Malaysia not only failed to reach these TI CPI targets of at least 30th ranking and 6.5 score in 2008, we are now double the ranking at No. 60 with lowest-ever score of 4.3 in the 2011 TI CPI!
It is most worrying that neither the Najib administration nor MACC seems worried or concerned by the trend of Malaysia being left far behind other countries in the fight against corruption in the past 17 years, including countries which had been down the list of the TI CPI ranking behind Malaysia like China, Thailand, India and Indonesia.
China was ranked No. 40 with a CPI score of 2.16 in 1995. In 2011, China is ranked No. 75 with a CPI score of 3.6.
At the annual average rate of China’s improvement and Malaysia’s regression of their CPI score in the last 17 years, China will not only catch up but will leave Malaysia behind in the TI CPI, both in ranking and in score in a matter of four years – come 2015!
Other Asian countries like Thailand, Indonesia and India are making major strides in the battle against corruption. Thailand, which was ranked No. 34 with CPI score of 2.79 in 1995 (out of 41 countries) is now ranked No. 80 (out of 183 countries) with an improved score of 3.4. India was ranked No. 35 with CPI score of 2.78 in 1995 is now ranked No. 95 with an improved score of 3.1.
Even Indonesia is making significant strides in the anti-corruption front. Ranked at the very bottom of No. 41 in 1995, with CPI score of 1.94, Indonesia is now ranked No. 100 with an improved CPI score of 3.0 in 2011.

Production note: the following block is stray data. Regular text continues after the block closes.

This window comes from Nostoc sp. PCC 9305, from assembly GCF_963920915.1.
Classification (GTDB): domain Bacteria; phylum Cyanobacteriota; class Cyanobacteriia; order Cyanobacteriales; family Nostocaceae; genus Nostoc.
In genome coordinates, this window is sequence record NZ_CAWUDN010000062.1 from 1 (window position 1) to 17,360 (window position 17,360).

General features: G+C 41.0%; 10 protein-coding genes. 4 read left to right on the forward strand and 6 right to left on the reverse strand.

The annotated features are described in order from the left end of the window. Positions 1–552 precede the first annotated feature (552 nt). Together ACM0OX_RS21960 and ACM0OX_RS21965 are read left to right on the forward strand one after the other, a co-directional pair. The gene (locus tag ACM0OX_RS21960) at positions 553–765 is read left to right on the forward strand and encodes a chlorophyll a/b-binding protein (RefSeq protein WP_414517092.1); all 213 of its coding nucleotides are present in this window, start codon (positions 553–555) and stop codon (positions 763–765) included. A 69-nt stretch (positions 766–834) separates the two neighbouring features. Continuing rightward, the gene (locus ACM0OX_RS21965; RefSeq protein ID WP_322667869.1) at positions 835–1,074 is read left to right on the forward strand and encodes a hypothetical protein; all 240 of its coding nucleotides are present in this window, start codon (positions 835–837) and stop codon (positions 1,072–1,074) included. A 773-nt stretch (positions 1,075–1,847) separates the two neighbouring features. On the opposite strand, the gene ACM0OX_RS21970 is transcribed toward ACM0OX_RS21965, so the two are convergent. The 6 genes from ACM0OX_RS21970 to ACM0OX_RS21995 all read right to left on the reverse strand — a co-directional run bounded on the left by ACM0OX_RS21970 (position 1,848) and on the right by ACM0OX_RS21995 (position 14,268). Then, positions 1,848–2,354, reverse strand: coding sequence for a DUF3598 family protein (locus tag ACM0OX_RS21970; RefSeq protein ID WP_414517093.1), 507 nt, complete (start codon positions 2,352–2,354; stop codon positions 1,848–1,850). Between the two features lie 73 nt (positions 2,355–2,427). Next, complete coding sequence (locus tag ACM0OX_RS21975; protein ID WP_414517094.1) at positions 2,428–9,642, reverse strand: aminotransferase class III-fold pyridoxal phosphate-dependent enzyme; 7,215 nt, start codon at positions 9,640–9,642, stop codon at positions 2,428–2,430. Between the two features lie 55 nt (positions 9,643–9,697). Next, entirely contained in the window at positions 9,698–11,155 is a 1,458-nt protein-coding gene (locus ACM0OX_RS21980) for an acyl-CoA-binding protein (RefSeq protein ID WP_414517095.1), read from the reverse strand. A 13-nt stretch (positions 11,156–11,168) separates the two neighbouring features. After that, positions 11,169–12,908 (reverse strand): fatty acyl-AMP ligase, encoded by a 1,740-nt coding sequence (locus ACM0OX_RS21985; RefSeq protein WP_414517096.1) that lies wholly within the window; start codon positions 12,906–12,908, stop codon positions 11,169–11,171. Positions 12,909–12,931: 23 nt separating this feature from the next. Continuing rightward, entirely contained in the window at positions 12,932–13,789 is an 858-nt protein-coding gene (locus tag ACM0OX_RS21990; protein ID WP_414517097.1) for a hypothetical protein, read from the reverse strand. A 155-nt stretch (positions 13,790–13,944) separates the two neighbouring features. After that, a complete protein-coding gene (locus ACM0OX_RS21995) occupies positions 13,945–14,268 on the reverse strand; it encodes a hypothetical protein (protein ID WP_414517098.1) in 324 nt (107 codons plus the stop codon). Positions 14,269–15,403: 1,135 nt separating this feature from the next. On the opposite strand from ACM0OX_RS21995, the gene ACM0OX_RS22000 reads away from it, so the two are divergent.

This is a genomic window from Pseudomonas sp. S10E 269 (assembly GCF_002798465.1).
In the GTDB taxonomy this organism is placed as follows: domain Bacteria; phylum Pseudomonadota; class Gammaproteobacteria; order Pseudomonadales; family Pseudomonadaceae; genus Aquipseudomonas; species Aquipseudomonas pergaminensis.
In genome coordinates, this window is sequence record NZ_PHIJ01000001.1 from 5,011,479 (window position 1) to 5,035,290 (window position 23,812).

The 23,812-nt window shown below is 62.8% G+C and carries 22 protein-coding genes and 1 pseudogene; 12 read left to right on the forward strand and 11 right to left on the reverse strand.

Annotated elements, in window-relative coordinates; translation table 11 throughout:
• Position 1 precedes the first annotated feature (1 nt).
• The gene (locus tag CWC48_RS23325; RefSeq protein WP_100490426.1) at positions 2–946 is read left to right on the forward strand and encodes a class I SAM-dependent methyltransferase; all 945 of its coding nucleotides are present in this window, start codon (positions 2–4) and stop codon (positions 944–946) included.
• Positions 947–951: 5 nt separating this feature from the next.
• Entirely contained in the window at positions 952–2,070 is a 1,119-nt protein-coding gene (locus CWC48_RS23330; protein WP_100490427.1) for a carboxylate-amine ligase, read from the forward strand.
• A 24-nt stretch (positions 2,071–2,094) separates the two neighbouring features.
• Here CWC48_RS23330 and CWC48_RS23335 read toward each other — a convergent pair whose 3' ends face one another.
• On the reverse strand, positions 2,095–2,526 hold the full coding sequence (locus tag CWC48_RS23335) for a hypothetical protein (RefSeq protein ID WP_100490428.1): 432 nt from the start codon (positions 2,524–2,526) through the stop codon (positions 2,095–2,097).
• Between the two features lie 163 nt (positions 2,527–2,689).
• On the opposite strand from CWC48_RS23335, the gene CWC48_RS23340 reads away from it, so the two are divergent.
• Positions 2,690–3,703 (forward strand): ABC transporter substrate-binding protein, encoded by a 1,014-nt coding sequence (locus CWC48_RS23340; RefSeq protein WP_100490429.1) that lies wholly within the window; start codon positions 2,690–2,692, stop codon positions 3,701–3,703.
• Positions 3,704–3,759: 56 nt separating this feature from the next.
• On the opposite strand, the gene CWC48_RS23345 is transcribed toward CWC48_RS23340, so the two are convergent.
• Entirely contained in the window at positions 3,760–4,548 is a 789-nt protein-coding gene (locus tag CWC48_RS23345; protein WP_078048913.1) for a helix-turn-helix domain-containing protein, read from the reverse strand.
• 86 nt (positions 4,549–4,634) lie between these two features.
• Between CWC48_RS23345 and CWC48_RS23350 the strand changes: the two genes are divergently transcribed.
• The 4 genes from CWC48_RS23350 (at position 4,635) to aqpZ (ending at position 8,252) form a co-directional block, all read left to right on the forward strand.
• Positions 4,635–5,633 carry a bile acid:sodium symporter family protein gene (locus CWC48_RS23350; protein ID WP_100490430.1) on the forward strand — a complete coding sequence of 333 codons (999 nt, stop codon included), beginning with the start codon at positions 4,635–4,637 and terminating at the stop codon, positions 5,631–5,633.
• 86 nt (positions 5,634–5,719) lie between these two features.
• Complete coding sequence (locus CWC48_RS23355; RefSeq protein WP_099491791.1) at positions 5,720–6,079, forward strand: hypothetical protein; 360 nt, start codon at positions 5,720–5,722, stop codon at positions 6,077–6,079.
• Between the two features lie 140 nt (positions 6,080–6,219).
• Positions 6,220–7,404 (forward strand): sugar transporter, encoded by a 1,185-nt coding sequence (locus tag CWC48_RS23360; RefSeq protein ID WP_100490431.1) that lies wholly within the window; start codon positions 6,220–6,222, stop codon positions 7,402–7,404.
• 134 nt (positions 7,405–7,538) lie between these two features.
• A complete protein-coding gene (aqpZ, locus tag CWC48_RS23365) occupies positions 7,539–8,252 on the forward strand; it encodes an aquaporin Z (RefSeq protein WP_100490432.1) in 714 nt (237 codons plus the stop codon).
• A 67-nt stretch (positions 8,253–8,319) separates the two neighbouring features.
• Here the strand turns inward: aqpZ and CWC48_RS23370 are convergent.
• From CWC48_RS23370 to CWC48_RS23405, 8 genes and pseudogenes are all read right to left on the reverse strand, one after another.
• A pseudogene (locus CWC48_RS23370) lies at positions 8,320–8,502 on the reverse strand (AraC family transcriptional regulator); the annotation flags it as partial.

The only other Asia-Pacific country to keep Malaysia company of being hit with a double whammy of a lower TI CPI ranking and score in the past 17 years is the Philippines – whose TI CP ranking was No. 36 with a score of 2.77 in 1997 and both indices fell 17 years later in the 2011 TI CPI being ranked No. 129 with a score of 2.6.
But the Philippines is looking forward to great improvements in its CPI ranking and score with the catching of several “big fishes” in the anti-corruption campaign of President Aquino, most notably the sacking of Chief Justice Renato Corona by the Philippines Senate impeachment court and the indictment of former President Gloria Macapagal-Arroyo, former Transportation Secretary Leandro Mendoza, former Commission on Elections Chair Benjamin Abalos and Local Water Utilities Chair Prospero Pichay.
Only last Thursday, Gloria Arroyo was arrested at hospital and charged over a third case of plunder and corruption during her time in power. Today it is reported that government auditors reported that Philippines lost 101.82 billion pesos (RM7.6 billion) through misuse of state funds and assets during the latter years of Gloria’s graft-tainted presidential regime.
With Philippines joining other Asia-Pacific countries with the political will to fight corruption, particularly “big fish” or “grand corruption”, Malaysia will become the “sick man” in the Asia-Pacific in the war against corruption – with other countries making progress while Malaysia going backwards in the war against corruption.
How has the just-concluded 6th International Association of Anti-Corruption Authorities (IAACA) and General Meeting 2012 helped to formulate a strategy to ensure that Malaysia keep abreast with other Asia-Pacific countries in chalking up progress in the fight against corruption instead of being relegated as the “sick man” of corruption in Asia-Pacific to keep Myanmar company?